After the Good Life, an Impasse: Notes on the Cinema of Precarity

Lauren Berlant

Lauren Berlant

“After the Good Life” works with two films of Laurent Cantet [Ressources humaines/Human Resources (1999) and L’Emploi du Temps/Time Out (2001)] to engage the new affective languages of the contemporary economic atmosphere across Europe: languages of anxiety, contingency, and precarity that take up the space where social democracy, upward mobility, and meritocracy used to reign. What happens to optimism when futurity splinters as a prop for getting through life? How to understand the emergence of this felt crisis in relation to transformations of the good life fantasy? The question reaches broadly, but the archive focuses on a variety of crises in the professional classes, which no longer can delegate precarity to the poor or the citizen sans papiers; its interest is in exploring how a new cinema of precarity stages the end of an era of social obligation and belonging by focusing, microhistorically, on what happens to manner and manners.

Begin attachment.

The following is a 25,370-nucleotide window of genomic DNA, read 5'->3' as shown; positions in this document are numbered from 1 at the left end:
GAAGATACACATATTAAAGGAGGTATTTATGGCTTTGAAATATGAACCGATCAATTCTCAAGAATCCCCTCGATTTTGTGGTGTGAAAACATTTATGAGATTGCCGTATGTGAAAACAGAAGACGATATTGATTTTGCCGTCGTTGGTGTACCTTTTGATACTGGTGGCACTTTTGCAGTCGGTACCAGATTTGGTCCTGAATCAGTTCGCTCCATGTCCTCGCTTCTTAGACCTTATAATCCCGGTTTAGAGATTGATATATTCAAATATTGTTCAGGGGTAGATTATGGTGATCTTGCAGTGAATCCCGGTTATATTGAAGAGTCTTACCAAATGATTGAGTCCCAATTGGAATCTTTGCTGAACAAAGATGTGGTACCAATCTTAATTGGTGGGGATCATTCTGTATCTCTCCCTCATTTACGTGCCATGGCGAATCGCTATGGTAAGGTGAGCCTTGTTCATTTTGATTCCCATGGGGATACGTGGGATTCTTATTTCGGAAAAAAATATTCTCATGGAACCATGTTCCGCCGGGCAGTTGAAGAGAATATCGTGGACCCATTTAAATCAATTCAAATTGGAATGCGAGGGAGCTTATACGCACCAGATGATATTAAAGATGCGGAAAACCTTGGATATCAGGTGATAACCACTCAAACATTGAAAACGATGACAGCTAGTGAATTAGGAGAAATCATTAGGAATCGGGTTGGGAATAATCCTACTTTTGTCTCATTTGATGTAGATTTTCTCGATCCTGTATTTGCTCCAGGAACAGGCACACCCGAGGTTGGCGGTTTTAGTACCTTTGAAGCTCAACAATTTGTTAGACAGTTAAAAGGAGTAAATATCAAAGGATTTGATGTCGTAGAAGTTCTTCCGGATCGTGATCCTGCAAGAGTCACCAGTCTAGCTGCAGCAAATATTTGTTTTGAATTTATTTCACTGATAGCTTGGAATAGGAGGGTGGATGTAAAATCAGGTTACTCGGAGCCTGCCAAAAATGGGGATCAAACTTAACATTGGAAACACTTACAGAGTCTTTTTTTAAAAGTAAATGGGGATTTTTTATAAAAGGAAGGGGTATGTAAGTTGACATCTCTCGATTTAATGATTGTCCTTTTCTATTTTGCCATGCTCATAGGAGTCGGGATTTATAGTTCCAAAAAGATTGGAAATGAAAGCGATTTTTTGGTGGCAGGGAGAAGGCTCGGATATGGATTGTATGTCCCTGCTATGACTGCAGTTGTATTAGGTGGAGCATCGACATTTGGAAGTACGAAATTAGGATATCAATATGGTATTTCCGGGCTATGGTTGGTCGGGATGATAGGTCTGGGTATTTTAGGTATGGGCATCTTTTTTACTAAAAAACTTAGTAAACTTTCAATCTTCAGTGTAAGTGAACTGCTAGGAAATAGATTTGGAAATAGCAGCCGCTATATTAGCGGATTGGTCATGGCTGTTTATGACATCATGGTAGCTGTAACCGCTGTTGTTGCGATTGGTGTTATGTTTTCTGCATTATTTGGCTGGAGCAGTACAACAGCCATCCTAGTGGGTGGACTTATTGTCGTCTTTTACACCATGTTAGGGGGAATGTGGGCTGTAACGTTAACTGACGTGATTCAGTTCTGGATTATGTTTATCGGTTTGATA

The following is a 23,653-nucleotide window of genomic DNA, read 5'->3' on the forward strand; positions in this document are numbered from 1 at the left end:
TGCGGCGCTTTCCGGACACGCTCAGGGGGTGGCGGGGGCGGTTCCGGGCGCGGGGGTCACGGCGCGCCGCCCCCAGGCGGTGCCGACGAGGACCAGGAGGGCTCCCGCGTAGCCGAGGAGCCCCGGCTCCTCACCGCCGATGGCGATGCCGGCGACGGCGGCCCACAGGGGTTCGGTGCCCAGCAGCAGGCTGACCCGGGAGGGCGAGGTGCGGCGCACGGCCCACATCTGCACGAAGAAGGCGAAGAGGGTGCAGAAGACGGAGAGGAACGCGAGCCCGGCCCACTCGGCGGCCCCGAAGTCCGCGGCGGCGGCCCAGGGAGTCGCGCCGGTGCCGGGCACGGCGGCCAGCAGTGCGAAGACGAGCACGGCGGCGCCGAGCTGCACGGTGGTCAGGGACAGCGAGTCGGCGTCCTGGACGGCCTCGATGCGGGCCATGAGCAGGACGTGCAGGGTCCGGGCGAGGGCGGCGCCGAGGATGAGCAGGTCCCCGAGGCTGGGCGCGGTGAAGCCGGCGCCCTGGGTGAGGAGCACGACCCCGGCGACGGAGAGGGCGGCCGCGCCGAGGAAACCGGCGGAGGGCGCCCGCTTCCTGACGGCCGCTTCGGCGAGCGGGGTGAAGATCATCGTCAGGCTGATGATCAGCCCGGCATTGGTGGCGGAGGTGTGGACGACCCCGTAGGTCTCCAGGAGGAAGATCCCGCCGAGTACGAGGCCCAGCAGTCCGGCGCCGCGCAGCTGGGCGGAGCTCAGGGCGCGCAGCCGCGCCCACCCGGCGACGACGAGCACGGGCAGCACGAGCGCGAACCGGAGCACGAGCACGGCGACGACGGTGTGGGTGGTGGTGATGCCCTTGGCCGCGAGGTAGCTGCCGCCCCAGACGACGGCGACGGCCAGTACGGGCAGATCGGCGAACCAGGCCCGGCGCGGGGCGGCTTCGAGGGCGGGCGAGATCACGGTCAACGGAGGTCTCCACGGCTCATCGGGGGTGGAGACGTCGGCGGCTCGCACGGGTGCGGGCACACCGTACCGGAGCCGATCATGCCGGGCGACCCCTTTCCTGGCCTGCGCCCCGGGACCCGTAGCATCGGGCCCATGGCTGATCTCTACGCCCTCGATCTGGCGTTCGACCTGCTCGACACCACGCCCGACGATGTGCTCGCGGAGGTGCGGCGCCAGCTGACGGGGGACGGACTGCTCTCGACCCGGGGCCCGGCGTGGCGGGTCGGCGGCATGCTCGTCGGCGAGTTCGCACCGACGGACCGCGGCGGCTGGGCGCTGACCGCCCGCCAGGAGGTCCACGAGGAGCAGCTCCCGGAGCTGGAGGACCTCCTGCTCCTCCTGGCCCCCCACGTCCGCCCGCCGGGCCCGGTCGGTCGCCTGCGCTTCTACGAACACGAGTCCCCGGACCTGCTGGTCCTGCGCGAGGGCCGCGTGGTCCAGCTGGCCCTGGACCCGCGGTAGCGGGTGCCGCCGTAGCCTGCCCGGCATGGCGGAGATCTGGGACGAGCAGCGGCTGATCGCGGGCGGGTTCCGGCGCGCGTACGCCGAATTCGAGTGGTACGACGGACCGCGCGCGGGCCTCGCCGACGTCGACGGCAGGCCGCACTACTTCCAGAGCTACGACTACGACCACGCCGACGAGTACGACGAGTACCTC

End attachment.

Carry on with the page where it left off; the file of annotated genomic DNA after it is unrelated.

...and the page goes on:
Lauren Berlant is George M. Pullman Professor of English at the University of Chicago. Developing concepts of affective publics since The Anatomy of National Fantasy: Hawthorne, Utopia, and Everyday Life (Chicago, 1991), she has completed a trilogy on national sentimentality, with The Queen of America Goes to Washington City: Essays on Sex and Citizenship (Duke, 1997), and The Female Complaint: The Unfinished Business of Sentimentality in American Culture (Duke, 2008). She is also editor of Intimacy (Chicago, 2000), Compassion (Routledge, 2004), On the Case (forthcoming) and, with Lisa Duggan, Our Monica, Ourselves (2001). This talk is from her next book, Cruel Optimism.

This event is co-sponsored by the Center for the Study of Gender and Sexuality at NYU.